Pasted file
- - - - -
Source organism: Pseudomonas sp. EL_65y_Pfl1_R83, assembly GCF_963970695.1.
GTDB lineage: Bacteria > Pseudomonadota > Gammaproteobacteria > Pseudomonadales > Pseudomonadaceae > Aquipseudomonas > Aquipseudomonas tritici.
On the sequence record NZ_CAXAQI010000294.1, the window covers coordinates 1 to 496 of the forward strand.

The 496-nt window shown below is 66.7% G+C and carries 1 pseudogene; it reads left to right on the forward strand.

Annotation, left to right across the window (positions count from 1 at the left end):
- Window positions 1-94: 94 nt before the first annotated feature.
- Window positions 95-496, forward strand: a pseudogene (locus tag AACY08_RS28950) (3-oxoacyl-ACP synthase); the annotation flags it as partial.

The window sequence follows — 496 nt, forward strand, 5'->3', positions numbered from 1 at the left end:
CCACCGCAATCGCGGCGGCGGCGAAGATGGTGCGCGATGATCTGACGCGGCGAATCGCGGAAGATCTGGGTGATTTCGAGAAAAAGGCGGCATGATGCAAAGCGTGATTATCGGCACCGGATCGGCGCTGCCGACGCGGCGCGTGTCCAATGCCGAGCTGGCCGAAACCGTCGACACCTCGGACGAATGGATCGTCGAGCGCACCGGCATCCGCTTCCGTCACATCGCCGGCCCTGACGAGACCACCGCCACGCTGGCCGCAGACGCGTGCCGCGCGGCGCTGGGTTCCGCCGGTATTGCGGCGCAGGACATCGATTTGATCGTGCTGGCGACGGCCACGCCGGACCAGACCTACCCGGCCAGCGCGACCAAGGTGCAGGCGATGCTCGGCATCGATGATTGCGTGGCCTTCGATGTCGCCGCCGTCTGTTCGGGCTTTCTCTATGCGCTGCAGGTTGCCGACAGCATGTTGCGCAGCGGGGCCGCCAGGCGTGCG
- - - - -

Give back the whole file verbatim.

Source organism: Pseudomonas sp. EL_65y_Pfl1_R83, assembly GCF_963970695.1.
GTDB lineage: Bacteria > Pseudomonadota > Gammaproteobacteria > Pseudomonadales > Pseudomonadaceae > Aquipseudomonas > Aquipseudomonas tritici.
On the sequence record NZ_CAXAQI010000294.1, the window covers coordinates 1 to 496 of the forward strand.

The 496-nt window shown below is 66.7% G+C and carries 1 pseudogene; it reads left to right on the forward strand.

Annotation, left to right across the window (positions count from 1 at the left end):
- Window positions 1-94: 94 nt before the first annotated feature.
- Window positions 95-496, forward strand: a pseudogene (locus tag AACY08_RS28950) (3-oxoacyl-ACP synthase); the annotation flags it as partial.

The window sequence follows — 496 nt, forward strand, 5'->3', positions numbered from 1 at the left end:
CCACCGCAATCGCGGCGGCGGCGAAGATGGTGCGCGATGATCTGACGCGGCGAATCGCGGAAGATCTGGGTGATTTCGAGAAAAAGGCGGCATGATGCAAAGCGTGATTATCGGCACCGGATCGGCGCTGCCGACGCGGCGCGTGTCCAATGCCGAGCTGGCCGAAACCGTCGACACCTCGGACGAATGGATCGTCGAGCGCACCGGCATCCGCTTCCGTCACATCGCCGGCCCTGACGAGACCACCGCCACGCTGGCCGCAGACGCGTGCCGCGCGGCGCTGGGTTCCGCCGGTATTGCGGCGCAGGACATCGATTTGATCGTGCTGGCGACGGCCACGCCGGACCAGACCTACCCGGCCAGCGCGACCAAGGTGCAGGCGATGCTCGGCATCGATGATTGCGTGGCCTTCGATGTCGCCGCCGTCTGTTCGGGCTTTCTCTATGCGCTGCAGGTTGCCGACAGCATGTTGCGCAGCGGGGCCGCCAGGCGTGCG